Explore all the new opportunities you have available now. You will find that the college experience is completely different here. You will feel awkward around the faculty because back home, a casual and warm relationship with professors is unheard of. There will also be so many new opportunities to get involved in research, clubs and other activities both on and off campus. It may feel overwhelming at first, but just make the first step – it’s always the hardest. Email your professors, join that student org, volunteer or get an internship off campus. These will help your career development immensely.

And most of all, don’t forget to have fun!

Happiness is Not a Limited Resource

November 1, 2017

A blog post from SOLES MA in Marital and family Therapy Ambassador, Taylor Valdivia:

As I embark on my final year in the Marital and Family Therapy Master’s program, I have learned that ‘adulting’ is everything it is hyped up to be…and then some. Balancing work, school, practicum, family, responsibilities, a social life and self-care all in a day’s work is a heck of a challenge; but one that I am always ready to take on.

Taking on each day is a battle in it of itself, but I am lucky to have such an incredible support system every step of the way. My fellow cohort members, professors, supervisors and family are walking beside me, picking me up when I fall, cheering me on and giving me unconditional love and support through it all. Every shoulder I have cried on, coffee order taken, ear I have talked off, late night food run, snap chat exchange, GIF battle and laugh shared…I have won the lottery with the people I am thankful to have in my life. These are the people who have seen me at my best and my worst and choose to accept me for both. Accepting me for who I am, supporting me, loving me and challenging me to be the best me that I can possibly be.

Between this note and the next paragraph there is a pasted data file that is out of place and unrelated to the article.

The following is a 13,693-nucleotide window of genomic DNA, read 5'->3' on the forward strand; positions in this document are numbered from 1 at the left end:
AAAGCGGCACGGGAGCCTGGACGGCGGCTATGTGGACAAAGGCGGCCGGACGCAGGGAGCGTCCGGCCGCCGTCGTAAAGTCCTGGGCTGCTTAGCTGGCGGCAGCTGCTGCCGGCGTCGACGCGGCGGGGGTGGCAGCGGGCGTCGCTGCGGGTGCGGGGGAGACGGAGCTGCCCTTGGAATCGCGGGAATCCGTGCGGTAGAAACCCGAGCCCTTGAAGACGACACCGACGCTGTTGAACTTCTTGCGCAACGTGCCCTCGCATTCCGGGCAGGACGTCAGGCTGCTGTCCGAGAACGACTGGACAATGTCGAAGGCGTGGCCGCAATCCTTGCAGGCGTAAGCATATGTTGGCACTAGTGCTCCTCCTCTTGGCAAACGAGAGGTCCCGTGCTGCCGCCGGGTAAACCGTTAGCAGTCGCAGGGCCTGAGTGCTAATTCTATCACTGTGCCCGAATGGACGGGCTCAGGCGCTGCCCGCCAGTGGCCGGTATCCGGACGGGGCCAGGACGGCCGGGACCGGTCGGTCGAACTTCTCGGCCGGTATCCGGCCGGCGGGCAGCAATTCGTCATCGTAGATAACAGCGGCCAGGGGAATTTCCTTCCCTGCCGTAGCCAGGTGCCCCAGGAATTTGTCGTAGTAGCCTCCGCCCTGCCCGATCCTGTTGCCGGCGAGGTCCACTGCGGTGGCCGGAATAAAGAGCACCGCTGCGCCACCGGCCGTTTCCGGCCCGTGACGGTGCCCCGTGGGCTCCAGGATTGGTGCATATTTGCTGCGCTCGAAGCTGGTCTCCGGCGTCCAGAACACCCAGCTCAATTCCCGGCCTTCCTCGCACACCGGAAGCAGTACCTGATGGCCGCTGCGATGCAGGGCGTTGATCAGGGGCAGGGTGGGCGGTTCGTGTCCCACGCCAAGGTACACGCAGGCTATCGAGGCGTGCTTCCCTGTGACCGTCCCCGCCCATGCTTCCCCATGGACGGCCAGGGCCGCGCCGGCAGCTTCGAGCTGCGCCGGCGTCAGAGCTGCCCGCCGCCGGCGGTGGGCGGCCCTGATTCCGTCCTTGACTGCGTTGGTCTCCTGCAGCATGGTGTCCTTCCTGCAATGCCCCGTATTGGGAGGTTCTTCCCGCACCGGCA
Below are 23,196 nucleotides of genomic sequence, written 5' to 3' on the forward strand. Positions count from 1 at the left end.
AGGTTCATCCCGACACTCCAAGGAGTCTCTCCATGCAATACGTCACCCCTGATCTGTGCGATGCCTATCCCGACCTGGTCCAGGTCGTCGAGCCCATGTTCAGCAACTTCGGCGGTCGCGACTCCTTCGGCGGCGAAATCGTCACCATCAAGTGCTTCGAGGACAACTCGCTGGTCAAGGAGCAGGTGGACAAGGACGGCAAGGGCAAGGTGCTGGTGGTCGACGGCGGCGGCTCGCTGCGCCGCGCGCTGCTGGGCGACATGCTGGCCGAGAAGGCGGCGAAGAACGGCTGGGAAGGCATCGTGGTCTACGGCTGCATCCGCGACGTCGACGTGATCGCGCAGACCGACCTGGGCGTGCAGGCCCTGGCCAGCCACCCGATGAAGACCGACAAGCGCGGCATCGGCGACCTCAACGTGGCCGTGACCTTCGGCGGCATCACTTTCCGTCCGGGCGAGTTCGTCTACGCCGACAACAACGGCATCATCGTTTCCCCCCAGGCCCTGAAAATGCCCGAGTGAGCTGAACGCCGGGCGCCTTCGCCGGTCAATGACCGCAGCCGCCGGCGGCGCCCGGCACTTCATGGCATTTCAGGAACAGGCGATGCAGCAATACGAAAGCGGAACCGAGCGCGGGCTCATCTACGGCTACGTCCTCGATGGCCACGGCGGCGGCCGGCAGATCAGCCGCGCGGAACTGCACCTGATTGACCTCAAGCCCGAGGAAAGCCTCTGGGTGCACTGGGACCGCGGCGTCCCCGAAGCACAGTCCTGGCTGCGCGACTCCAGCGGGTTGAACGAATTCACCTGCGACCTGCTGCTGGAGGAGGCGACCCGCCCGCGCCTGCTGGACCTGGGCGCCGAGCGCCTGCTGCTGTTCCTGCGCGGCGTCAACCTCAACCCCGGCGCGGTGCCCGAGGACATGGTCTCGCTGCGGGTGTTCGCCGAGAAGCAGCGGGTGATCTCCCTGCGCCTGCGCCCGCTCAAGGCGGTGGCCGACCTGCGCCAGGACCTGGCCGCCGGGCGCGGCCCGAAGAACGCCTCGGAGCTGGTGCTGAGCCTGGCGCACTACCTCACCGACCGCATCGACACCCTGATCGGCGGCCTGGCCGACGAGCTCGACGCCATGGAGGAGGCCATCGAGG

Being a graduate student is difficult and challenging, but one of the most rewarding journeys that I am blessed to be embarking on.  Some days are triumphs, others are tribulations, but each day I learn something new about the world, others and myself that I never knew before.

A lot goes on in balancing life as a graduate student, but just know that you are never alone. In this journey of pursuing higher education, I have found that I am a lot stronger than I thought I ever was. Facing challenges, emotions and feelings that I have tucked away for so long, I have been able to face them head on, with an entire support team behind me.

As you embark on your graduate school journey, I encourage you to find your happiness. I have found my own happiness and it continues to grow each and every day.  It’s in the quality time I share with my family, the relationships I have with my friends, the meditations I do at the beach, the workouts I have at the gym, the taste of coffee in the morning, reading before I go to bed, seeing my dream of becoming a therapist become a reality…everywhere I look, happiness awaits.

“The decision to be positive is not one that disregards or belittles the sadness that exists. It is rather a conscious choice to focus on the good, and to cultivate happiness – genuine happiness. Happiness is not a limited resource.”  – Christopher Aiff